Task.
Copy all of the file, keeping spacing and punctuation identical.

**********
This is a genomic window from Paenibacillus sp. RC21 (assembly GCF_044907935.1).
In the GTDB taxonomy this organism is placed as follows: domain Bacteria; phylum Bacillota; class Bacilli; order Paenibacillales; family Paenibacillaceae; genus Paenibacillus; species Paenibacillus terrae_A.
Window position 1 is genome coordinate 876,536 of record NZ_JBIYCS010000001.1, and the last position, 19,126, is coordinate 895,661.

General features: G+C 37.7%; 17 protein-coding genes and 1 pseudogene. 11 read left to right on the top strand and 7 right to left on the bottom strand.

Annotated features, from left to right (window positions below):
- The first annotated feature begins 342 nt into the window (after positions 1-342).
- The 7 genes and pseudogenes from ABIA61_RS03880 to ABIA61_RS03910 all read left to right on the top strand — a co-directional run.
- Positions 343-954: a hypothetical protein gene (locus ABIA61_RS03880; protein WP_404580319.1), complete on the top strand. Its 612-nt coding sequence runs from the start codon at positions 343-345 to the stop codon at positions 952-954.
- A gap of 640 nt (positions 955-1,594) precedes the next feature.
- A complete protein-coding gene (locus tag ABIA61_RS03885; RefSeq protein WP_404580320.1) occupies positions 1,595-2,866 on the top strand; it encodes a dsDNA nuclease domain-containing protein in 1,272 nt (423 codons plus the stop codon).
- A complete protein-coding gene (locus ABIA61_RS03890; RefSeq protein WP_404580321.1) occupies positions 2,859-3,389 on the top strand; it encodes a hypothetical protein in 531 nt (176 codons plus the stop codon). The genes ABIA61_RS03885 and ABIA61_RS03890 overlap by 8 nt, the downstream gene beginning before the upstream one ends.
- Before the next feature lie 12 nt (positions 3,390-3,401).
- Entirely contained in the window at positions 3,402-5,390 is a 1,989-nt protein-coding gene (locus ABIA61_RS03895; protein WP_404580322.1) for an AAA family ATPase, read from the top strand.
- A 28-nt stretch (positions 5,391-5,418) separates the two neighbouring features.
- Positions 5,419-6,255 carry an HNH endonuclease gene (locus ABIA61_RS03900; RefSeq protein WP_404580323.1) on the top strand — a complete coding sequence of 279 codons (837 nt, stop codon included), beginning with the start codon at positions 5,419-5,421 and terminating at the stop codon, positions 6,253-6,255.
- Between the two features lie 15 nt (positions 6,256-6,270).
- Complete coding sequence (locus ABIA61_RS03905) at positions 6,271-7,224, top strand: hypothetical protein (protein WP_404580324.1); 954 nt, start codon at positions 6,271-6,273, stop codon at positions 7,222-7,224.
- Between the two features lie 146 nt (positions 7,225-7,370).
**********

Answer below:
This is a genomic window from Paenibacillus sp. RC21 (assembly GCF_044907935.1).
In the GTDB taxonomy this organism is placed as follows: domain Bacteria; phylum Bacillota; class Bacilli; order Paenibacillales; family Paenibacillaceae; genus Paenibacillus; species Paenibacillus terrae_A.
Window position 1 is genome coordinate 876,536 of record NZ_JBIYCS010000001.1, and the last position, 19,126, is coordinate 895,661.

General features: G+C 37.7%; 17 protein-coding genes and 1 pseudogene. 11 read left to right on the top strand and 7 right to left on the bottom strand.

Annotated features, from left to right (window positions below):
- The first annotated feature begins 342 nt into the window (after positions 1-342).
- The 7 genes and pseudogenes from ABIA61_RS03880 to ABIA61_RS03910 all read left to right on the top strand — a co-directional run.
- Positions 343-954: a hypothetical protein gene (locus ABIA61_RS03880; protein WP_404580319.1), complete on the top strand. Its 612-nt coding sequence runs from the start codon at positions 343-345 to the stop codon at positions 952-954.
- A gap of 640 nt (positions 955-1,594) precedes the next feature.
- A complete protein-coding gene (locus tag ABIA61_RS03885; RefSeq protein WP_404580320.1) occupies positions 1,595-2,866 on the top strand; it encodes a dsDNA nuclease domain-containing protein in 1,272 nt (423 codons plus the stop codon).
- A complete protein-coding gene (locus ABIA61_RS03890; RefSeq protein WP_404580321.1) occupies positions 2,859-3,389 on the top strand; it encodes a hypothetical protein in 531 nt (176 codons plus the stop codon). The genes ABIA61_RS03885 and ABIA61_RS03890 overlap by 8 nt, the downstream gene beginning before the upstream one ends.
- Before the next feature lie 12 nt (positions 3,390-3,401).
- Entirely contained in the window at positions 3,402-5,390 is a 1,989-nt protein-coding gene (locus ABIA61_RS03895; protein WP_404580322.1) for an AAA family ATPase, read from the top strand.
- A 28-nt stretch (positions 5,391-5,418) separates the two neighbouring features.
- Positions 5,419-6,255 carry an HNH endonuclease gene (locus ABIA61_RS03900; RefSeq protein WP_404580323.1) on the top strand — a complete coding sequence of 279 codons (837 nt, stop codon included), beginning with the start codon at positions 5,419-5,421 and terminating at the stop codon, positions 6,253-6,255.
- Between the two features lie 15 nt (positions 6,256-6,270).
- Complete coding sequence (locus ABIA61_RS03905) at positions 6,271-7,224, top strand: hypothetical protein (protein WP_404580324.1); 954 nt, start codon at positions 6,271-6,273, stop codon at positions 7,222-7,224.
- Between the two features lie 146 nt (positions 7,225-7,370).